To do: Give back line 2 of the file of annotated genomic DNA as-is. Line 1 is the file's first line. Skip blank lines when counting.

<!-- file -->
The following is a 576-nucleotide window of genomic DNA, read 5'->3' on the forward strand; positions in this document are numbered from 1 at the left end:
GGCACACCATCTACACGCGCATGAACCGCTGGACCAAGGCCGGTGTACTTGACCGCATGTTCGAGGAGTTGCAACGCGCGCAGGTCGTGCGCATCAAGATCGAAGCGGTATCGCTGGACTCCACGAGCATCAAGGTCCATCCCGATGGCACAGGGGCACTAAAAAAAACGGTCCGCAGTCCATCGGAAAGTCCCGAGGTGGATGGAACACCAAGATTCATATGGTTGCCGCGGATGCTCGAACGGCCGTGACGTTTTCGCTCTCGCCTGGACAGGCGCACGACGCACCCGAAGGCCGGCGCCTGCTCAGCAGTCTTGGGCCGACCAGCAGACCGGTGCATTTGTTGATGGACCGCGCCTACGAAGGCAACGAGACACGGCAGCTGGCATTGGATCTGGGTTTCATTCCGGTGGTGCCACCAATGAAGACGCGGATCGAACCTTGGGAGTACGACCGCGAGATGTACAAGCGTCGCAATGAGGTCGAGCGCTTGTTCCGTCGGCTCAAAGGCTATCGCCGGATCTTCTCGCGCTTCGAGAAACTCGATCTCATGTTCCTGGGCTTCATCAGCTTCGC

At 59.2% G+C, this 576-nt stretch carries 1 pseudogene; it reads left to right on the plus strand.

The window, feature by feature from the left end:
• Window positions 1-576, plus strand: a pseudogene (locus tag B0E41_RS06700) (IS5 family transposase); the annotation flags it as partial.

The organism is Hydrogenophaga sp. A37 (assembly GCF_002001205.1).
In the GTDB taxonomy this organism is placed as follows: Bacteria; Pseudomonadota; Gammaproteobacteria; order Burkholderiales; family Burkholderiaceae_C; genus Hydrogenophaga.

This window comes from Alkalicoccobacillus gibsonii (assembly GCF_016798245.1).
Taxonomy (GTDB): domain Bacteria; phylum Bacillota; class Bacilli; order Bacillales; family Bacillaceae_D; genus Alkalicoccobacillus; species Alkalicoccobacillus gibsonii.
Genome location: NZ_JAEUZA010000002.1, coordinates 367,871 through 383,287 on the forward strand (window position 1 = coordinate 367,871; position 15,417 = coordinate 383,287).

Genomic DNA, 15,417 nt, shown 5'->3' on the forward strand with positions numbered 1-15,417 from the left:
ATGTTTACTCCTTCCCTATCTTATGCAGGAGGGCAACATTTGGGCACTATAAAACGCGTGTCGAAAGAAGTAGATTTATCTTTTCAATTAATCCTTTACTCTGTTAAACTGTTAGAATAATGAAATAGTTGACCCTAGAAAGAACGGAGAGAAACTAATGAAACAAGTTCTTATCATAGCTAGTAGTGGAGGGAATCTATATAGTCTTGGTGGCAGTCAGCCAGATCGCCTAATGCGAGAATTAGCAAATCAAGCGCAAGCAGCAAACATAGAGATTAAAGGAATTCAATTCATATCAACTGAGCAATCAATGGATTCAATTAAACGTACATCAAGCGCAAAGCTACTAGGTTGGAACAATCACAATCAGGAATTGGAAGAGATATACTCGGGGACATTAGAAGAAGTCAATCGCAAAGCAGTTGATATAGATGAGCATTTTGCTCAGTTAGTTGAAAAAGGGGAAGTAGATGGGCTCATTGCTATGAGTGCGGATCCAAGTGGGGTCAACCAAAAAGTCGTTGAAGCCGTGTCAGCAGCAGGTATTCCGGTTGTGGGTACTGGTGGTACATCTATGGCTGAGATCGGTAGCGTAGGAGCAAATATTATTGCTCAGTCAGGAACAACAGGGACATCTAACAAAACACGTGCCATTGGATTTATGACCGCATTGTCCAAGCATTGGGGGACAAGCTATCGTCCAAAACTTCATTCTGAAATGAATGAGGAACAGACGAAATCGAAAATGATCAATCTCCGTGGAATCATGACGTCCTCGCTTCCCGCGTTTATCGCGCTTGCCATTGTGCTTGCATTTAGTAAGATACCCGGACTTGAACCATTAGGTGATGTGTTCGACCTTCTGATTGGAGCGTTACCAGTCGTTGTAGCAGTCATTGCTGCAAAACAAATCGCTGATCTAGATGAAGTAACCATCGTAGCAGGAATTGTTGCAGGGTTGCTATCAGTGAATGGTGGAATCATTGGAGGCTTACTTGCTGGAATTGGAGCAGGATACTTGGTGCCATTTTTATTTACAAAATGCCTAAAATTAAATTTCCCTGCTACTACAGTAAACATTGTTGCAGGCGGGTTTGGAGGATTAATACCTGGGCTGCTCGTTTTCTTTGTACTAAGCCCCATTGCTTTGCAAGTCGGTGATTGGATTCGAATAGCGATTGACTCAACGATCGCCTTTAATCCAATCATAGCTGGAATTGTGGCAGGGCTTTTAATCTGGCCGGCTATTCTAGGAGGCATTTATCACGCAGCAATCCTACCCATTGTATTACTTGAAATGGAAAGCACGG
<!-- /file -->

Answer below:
GGCACACCATCTACACGCGCATGAACCGCTGGACCAAGGCCGGTGTACTTGACCGCATGTTCGAGGAGTTGCAACGCGCGCAGGTCGTGCGCATCAAGATCGAAGCGGTATCGCTGGACTCCACGAGCATCAAGGTCCATCCCGATGGCACAGGGGCACTAAAAAAAACGGTCCGCAGTCCATCGGAAAGTCCCGAGGTGGATGGAACACCAAGATTCATATGGTTGCCGCGGATGCTCGAACGGCCGTGACGTTTTCGCTCTCGCCTGGACAGGCGCACGACGCACCCGAAGGCCGGCGCCTGCTCAGCAGTCTTGGGCCGACCAGCAGACCGGTGCATTTGTTGATGGACCGCGCCTACGAAGGCAACGAGACACGGCAGCTGGCATTGGATCTGGGTTTCATTCCGGTGGTGCCACCAATGAAGACGCGGATCGAACCTTGGGAGTACGACCGCGAGATGTACAAGCGTCGCAATGAGGTCGAGCGCTTGTTCCGTCGGCTCAAAGGCTATCGCCGGATCTTCTCGCGCTTCGAGAAACTCGATCTCATGTTCCTGGGCTTCATCAGCTTCGC